"The manager administers; the leader innovates. The manager is a copy; the leader is an original. The manager maintains; the leader develops. The manager accepts reality; the leader investigates it. The manager focuses on systems and structure; the leader focuses on people. The manager relies on control; the leader must trust. The manager has a short-range view; the leader has a long-range perspective. The manager asks how and when; the leader asks what and why. The manager accepts the status quo; the leader challenges it. The manager is the classic good soldier; the leader is his or her own person."
Whether or not you agree with Bennis, it's clear that many others have developed definitions of the distinction between leadership and management.
Lee Iacocca, former CEO of Chrysler, once commented, "Sometimes even the best manager is like the little boy with the big dog, waiting to see where the dog wants to go so that he can take him there."
Therefore, for the sake of this discussion, let's proceed with the premise that, in our field, there is a distinction between leadership and management.
We are all familiar with leaders (i.e., Jesus, Rudolph Giuliani, John Kennedy, Martin Luther King, Winston Churchill, to list only a few). Now, can you list some noted managers? Within your own organization, are you a leader or a manager? Within your organization do you have excellent managers, but who are not necessarily leaders in their field? What is it that sets leaders apart from managers? Before I go any further with this line of thought, I need to stress that I feel that there is not a negative connotation in either distinction. Earlier I said a leader sets the vision of an organization; a manager sees to it that the vision is carried out. The challenge may be that you need to be and do both and to recognize in which mode you need to be.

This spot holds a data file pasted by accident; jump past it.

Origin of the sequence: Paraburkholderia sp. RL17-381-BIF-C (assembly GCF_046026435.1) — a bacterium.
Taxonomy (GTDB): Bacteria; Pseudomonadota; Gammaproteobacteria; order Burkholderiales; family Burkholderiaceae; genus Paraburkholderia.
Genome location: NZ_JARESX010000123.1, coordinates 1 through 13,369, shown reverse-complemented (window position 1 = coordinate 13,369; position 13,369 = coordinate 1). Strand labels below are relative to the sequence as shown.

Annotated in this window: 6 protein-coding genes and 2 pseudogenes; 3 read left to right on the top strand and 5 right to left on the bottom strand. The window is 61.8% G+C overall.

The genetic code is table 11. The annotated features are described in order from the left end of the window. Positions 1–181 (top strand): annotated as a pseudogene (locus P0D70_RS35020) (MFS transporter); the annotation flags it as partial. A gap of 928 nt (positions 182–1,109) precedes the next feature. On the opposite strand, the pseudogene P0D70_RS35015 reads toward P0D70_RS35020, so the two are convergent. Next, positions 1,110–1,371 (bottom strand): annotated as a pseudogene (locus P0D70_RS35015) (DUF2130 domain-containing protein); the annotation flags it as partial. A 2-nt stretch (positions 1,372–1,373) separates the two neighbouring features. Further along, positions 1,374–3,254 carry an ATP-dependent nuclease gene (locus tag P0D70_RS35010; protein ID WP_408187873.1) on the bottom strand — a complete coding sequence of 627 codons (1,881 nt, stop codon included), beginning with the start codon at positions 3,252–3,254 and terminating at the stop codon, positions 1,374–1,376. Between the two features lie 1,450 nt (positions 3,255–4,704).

Dwight D. Eisenhower once said, "The Department is filled with able men who analyze well, but feel compelled always to bring problems to me for a final solution. I must have assistants who will solve their own problems and tell me what they have done."
The American Public Works Association has over 26,000 members. However, probably only less than 10% of these members get actively involved with various "leadership" roles within the organization. The Leadership and Management Committee did an excellent job in developing Leadership Competencies, but I feel strongly that the next group of individuals we need to reach are those who are the managers of any organization, those individuals that make things happen. (As Captain Picard of the Starship Enterprise states to his crew, "Make it so.") Hence, the development of Management Competencies is needed. While some Leadership Competencies may cross over to management, I feel that management should have its own set of competencies.
Sue Hahn, the Chairperson of the Leadership and Management Committee, said, "As a public works professional, you are leading your agency. Regardless of where you are on the organizational chart, you have daily opportunities to provide leadership and to make decisions. Many of these decisions will be opportunities to distinguish yourself as a public works professional."